The captive insurance industry in Bermuda is currently experiencing steady growth, having employed at least 557 people while generating about US$139 million in services fee annually.
As of December 2016, there were about 776 insurance captives in the country, according to a study conducted by PricewaterhouseCoopers (PwC) for the Bermuda Insurance Management Association (Bima).
Although Bermudians account for only 48% of the 557 people employed, the industry has helped prop up the island’s economy, paying millions of dollars into the public exchequer while spending extensively on commercial properties, hotels, and other hospitality services.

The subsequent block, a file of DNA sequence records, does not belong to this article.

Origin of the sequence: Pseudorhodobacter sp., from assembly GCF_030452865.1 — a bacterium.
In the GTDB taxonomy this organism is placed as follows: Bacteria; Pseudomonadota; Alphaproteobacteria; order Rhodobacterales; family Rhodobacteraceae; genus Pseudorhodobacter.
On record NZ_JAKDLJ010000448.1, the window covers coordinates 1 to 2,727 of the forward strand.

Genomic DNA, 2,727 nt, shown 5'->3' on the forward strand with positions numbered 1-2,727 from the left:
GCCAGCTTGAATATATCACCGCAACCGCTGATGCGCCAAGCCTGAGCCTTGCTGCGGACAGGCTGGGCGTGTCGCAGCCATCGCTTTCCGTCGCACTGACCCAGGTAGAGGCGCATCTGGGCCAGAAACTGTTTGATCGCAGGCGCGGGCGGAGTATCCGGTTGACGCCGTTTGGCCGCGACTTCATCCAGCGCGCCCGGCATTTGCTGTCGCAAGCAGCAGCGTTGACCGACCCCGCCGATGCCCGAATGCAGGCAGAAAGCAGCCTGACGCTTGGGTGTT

Overall, the report says, the insurance industry is contributing an estimated US$174 million to the country’s economy every year.
Most of the Bermudians employed by the industry are working as accountants, administrative and support staff, lawyers, or corporate secretaries.
“Bermuda is maintaining its position as the world’s leading captive domicile,” quoted the Royal Gazette, Bermuda’s local publication, citing Grainne Richmond, president of BIMA. “We commissioned the survey because we felt it was important to understand our industry’s economic impact on Bermuda.”
The new firms setting up captives in the country are mostly US corporations, with a few of them hailing from Latin America. Each new captive widens the business volume for local insurance management companies, banks, auditors, and law firms.
“The survey underscores the value of our captive market in terms of the number of jobs it creates, as well as the substantial financial contribution it makes to the local economy every year via fees and other spending,” Richmond added.